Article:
Re: rusty cichlids (Iodotropheus sprengerae; colour, maintenance) -- 2/21/09 Thanks so much for your help! I don't know these fish by their scientific names but it looks as though we might have problems in our tank when they are grown. You said that the "rusty" cichlids are not aggressive, but they are kept with a pair of black cichlids with vertical blue stripes and I've heard that these are highly aggressive. Is that true? Will it result in us having to choose to get rid of one pair? In that case the "rustys" will have to go, the black ones are my favourite! Thanks again, you are always so helpful, Lena. P.S. Could you be so helpful as to let me know the most common cichlids and how aggressive they all are? We also have a pair of peach coloured ones and a single bluish grey one with orange, red, and green in it's side. Thanks! <Greetings. The problem with cichlids is there's around 2000 species, and lots (and I mean LOTS) look very similar, so while common names might seem a good idea, it's actually really important to get the scientific ("Latin") name from the retailer. If he/she doesn't have a scientific name, my advice is don't buy them. You can end up with some wildly inappropriate fish in your aquarium. Now, I'm not sure what your black cichlids with vertical blue stripes might be. Possibly Convict Cichlids (Amatitlania nigrofasciata)? These are very common in the trade, but amongst the worst fish possible for less experienced keepers. Yes, they are extremely aggressive, way above their size, and are normally kept in communities with larger cichlids able to repay any aggression. That tends to work out well, assuming the tank is reasonably big. Your poor Iodotropheus sprengerae are likely very unhappy if they're being kept with Convicts. As for which common cichlids are aggressive, I can't even begin to answer this. There are just too many! It's well to assume all cichlids are aggressive unless you know otherwise. This will hold you in good stead with the Malawian, Central American, and West African cichlids, and errs on the side of caution so far as Tanganyikans and South Americans go. If you go to the FW section of the site, and peruse the Livestock index, about halfway down you'll see a tonne of articles on cichlids. Start reading over some of the general accounts on Central American and Malawi cichlids. Funnily enough, I recently wrote a couple of primers on both groups, and you'd find those relevant I'm sure. They are linked to other articles that explore various issues in more depth. http://www.wetwebmedia.com/FWSubWebIndex/fwlvstkind2.htm http://www.wetwebmedia.com/ca/volume_5/volume_5_2/malawian_cichlids.htm http://www.wetwebmedia.com/ca/volume_6/volume_6_1/central.htm Once you've identified your fish, and if you have specific questions on them, feel free to write back. Identifying cichlids from word descriptions is next to impossible, so if you need help from us, be sure and send a photograph up to around 500 KB in size. No larger! Good luck, Neale.>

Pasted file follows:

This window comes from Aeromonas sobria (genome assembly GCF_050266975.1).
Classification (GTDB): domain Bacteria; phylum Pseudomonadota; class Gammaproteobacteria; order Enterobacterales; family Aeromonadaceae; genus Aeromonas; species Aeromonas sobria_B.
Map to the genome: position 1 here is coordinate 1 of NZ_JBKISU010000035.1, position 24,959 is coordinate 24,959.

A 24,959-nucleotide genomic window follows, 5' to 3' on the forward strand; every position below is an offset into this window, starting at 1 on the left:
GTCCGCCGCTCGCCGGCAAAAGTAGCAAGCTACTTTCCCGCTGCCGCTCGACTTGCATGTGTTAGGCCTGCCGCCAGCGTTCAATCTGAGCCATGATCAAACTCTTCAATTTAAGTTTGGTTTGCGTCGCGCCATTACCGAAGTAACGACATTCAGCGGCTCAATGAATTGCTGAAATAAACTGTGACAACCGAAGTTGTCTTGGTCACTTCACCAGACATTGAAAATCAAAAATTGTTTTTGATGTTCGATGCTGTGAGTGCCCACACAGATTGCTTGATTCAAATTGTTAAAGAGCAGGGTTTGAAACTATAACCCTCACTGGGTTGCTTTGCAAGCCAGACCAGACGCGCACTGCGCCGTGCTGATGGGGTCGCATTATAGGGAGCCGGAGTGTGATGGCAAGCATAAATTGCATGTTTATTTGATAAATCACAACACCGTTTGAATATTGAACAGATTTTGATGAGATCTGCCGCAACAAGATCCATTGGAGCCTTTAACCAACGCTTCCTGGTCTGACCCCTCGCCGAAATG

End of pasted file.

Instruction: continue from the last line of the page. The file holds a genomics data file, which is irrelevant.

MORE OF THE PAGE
unidentified chiclid
Cichlid ID Attempt, But No Picture  8/30/08